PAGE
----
gallery weekend preview

Lucy Coggle
April 27 - June 16
A video piece, several new drawings and an artist book titled An Argument Against A/R/T/I/C/U/L/A/T/I/O/N compromise British artist Lucy Coggle's second solo show at Chert. This cross-disciplinary breakdown of language and semiotics explores the visual space where language and aesthetic representation overlap. The simply scrawled marks on paper begin to boarder on abstraction. In doing so, our reading of these marks points to our reliance and compulsive need for explicit representation. For Coggle, this lack of authority one can attribute to language is crucial, as she sees it as something that is subjective and therefore malleable.

Galerie Mehdi Chouakri
John M Armleder
Fungus Emulsion
April 27 - June 16
Swiss artist John M Armleder has a practice that incorporates furniture (objects for which the artist has coined the term "furniture sculptures") with monochromatic or geometric paintings. Together these exhibition-centric installations focus the viewer's attention on the relationship between foreground and background by initiating multiple readings of an object with its surrounding.

Gerhardsen Gerner
Lari Pittman
April 27-June 30
Lari Pittman’s solo show “Irrevocable” at Gerhardsen Gerner consists of four large-scale and ten smaller paintings by the artist. Easily recognizable for their vibrant figurative reticulations, Pittman's practice is often one that evades categorization. The Los Angeles based artist has long been a rogue voice in the painting world. The multilayered canvas representations resemble collage with a dense network of image, color and shape that yield self-contained semi-narratives.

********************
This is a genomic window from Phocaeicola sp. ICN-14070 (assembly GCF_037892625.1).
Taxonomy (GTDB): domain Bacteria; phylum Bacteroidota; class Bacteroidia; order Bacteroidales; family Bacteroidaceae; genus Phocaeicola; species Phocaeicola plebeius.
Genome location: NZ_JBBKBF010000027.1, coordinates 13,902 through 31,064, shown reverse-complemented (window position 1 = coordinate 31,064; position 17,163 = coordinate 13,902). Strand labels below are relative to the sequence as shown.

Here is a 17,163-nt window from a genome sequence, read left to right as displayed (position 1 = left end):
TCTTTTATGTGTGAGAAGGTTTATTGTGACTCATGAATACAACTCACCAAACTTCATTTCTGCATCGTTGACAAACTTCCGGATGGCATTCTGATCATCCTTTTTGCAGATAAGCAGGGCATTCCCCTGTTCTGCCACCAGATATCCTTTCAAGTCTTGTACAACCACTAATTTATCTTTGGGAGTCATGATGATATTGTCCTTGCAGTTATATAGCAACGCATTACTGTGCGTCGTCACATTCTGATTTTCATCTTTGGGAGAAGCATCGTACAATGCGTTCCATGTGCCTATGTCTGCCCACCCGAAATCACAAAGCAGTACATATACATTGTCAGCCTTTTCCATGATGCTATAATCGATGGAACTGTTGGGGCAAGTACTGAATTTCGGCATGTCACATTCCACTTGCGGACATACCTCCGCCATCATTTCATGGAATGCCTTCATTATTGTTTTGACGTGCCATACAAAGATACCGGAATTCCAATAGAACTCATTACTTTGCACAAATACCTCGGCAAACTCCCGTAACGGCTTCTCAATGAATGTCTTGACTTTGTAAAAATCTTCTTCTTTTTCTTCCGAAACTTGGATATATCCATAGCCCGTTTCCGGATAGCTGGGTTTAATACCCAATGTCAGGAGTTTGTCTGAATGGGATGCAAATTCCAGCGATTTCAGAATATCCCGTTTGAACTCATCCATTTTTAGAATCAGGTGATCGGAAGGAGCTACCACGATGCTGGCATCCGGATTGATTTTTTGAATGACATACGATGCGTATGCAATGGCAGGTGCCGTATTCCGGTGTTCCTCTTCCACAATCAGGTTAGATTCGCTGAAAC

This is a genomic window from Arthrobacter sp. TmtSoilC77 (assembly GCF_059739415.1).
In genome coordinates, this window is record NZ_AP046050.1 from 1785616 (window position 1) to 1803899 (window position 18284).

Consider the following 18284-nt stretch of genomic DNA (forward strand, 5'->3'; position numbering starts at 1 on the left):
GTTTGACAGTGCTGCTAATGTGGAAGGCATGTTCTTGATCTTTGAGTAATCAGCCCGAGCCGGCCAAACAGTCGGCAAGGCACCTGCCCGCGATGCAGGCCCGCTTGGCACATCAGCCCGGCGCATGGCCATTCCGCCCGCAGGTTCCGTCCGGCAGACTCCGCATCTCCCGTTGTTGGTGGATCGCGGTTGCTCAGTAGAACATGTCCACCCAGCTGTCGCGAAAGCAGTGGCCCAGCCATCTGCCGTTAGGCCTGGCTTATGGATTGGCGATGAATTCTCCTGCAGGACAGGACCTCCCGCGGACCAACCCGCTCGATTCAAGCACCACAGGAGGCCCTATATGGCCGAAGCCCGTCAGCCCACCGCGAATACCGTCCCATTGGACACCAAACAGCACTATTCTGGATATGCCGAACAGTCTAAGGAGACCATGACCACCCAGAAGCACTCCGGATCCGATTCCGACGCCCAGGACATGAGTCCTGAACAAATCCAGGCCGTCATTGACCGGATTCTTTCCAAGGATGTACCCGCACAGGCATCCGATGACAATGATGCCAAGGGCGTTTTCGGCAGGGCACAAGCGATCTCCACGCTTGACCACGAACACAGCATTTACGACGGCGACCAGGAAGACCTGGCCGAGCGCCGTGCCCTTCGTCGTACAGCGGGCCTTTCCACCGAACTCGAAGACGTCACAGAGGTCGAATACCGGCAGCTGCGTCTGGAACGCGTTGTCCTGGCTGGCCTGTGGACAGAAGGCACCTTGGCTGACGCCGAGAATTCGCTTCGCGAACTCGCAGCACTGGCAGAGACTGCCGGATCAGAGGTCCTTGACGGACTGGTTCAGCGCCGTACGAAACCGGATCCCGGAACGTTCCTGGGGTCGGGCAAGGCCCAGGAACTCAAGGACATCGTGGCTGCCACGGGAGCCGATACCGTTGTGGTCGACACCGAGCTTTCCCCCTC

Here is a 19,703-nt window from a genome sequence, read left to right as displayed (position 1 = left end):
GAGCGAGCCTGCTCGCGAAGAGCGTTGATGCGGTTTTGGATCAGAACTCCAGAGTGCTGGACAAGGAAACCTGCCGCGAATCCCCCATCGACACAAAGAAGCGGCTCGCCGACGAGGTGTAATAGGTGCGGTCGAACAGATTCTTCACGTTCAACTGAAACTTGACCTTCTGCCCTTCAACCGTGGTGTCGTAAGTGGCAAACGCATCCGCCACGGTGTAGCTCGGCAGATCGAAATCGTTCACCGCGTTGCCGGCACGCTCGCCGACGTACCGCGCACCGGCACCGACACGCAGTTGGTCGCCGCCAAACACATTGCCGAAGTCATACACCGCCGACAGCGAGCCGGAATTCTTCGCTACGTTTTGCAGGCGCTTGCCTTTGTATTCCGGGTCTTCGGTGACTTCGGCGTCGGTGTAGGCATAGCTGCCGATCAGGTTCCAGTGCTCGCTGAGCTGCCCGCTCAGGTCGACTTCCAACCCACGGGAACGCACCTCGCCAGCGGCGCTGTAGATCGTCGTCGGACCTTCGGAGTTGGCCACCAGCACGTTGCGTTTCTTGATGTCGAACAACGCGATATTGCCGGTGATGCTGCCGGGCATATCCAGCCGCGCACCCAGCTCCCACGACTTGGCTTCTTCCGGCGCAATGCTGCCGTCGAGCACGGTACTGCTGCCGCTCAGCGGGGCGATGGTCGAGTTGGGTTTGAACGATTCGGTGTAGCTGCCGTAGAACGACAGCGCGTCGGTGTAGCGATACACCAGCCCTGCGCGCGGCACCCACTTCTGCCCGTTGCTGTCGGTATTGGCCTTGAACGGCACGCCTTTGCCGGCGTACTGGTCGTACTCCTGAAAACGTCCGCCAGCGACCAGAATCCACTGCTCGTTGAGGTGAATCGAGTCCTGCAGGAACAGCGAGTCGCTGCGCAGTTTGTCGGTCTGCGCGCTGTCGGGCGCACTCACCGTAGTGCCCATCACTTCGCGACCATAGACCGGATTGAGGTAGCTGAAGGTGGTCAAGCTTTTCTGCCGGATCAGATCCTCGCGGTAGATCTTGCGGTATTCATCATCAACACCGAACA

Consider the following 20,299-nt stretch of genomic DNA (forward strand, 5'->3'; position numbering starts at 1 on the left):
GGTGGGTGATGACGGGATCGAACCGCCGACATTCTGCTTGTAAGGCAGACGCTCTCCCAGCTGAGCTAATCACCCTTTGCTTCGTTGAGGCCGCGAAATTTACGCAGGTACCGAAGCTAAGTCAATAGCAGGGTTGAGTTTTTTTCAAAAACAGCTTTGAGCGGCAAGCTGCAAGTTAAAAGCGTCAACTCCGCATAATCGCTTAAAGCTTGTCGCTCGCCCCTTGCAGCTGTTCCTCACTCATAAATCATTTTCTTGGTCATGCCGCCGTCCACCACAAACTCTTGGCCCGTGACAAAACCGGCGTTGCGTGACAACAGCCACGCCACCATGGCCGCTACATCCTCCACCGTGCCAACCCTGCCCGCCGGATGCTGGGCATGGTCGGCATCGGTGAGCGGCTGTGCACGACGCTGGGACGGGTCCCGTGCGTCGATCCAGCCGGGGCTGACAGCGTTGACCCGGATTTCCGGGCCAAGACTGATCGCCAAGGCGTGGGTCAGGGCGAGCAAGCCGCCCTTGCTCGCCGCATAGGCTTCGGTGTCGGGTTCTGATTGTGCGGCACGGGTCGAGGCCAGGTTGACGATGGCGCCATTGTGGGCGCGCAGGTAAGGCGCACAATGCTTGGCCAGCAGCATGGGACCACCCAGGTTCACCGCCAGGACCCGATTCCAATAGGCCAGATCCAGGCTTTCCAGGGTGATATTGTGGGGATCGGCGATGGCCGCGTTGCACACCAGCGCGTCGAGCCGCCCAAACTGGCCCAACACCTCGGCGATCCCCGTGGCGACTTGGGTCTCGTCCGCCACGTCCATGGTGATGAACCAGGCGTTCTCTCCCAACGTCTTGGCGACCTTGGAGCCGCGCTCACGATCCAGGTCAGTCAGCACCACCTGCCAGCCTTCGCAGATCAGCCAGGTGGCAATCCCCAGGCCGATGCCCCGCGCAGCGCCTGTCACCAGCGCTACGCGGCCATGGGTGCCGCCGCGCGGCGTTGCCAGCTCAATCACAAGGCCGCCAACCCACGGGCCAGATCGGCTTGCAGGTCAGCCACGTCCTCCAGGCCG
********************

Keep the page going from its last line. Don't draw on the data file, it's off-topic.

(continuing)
Contemporary Fine Arts
Julian Schnabel
Contemporary Fine Arts' Gallery Weekend exhibition was a solo show by American artist Julian Schnabel. Since the early 1990s, Schnabel has incorporated disparate found objects into the tactile and fragmented surfaces of his canvases, creating baroque works that elevate his painting into a new discourse of neo-expressionism.

Galerie Max Hetzler
Rachel Warren
Fuel "Russian Criminal Tattoo Encyclodaedia"
April 27- June 16, 2012
Playing with the fragility of clay, Rachel Warren creates bronze castings that range is size, shape and color. These semi-figurative sculptures have taken obvious inspiration from Giocometti and Rodin. However, Warren's works are counter intuitively convoluted into bulbous structures that assume a certain sexuality and simultaneous celebration of the medium. In “Russian Criminal Tattoo Encycolopaedia,” art duo Damon Murray and Stephen Sorrell (otherwise known as FUEL), juxtapose 32 photographs of the inside of Russian prisons by photojournalist Sergei Vasiliev with 120 detailed ink drawings of tattoos from a similar environment by former prison guard Danzig Baldaev. These detailed drawings and honest depictions of prison life are arranged in rigid typological groupings and serve as an investigation into the morals and social constructs of this otherwise closed society.

Johnen Galerie
Martin Boyce - In Praise of Shadows
Stefan Bertalan - De Natura Rerum
27 April- 23 June
On the occasion of Gallery Weekend, Johnen Galerie will present two separate artists: Stefan Bertalan and Martin Boyce. Bertalan's exhibition morally engages with his subject matter in light of his constructive ideology, but for Boyce, the artistic output is more visual. Modernist design is at the very essence of the visual vocabulary with which the artist works. Made from industrial materials, Boyce incorporates architectural elements and landscape forms into succinct geometric shapes. The balance and rigidness of the sculptural works are equal parts disorienting and poetic.

[Image:"The Unknown Painter and The Muse Will Never Meet", 2011, Julian Schnabel
Oil on Polyester; Courtesy of Contemporary Fine Arts]